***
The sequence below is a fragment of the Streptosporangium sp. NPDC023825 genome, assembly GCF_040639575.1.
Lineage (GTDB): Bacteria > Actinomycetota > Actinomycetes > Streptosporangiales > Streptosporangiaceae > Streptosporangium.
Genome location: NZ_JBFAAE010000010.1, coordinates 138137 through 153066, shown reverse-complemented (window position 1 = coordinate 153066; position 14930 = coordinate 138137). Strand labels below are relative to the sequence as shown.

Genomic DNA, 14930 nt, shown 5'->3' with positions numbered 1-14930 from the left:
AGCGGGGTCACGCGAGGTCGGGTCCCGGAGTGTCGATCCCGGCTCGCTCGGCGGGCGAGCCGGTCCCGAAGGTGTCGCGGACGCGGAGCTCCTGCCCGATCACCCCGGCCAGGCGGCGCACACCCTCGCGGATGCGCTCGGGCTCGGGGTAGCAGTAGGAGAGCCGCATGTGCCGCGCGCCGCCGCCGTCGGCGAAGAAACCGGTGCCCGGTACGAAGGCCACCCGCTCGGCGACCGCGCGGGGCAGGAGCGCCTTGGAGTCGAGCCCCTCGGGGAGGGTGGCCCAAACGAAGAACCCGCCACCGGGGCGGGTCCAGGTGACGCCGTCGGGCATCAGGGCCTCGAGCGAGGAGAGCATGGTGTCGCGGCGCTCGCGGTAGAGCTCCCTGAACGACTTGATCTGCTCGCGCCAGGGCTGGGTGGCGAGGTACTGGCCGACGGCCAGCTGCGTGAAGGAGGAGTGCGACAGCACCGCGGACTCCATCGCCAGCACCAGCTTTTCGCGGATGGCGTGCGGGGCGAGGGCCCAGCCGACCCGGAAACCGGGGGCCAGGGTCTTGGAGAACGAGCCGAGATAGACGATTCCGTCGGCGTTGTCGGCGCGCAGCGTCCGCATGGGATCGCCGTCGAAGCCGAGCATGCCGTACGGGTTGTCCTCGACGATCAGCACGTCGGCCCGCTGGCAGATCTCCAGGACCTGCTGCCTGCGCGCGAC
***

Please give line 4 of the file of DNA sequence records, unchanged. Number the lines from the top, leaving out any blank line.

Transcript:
Genomic DNA, 14930 nt, shown 5'->3' with positions numbered 1-14930 from the left: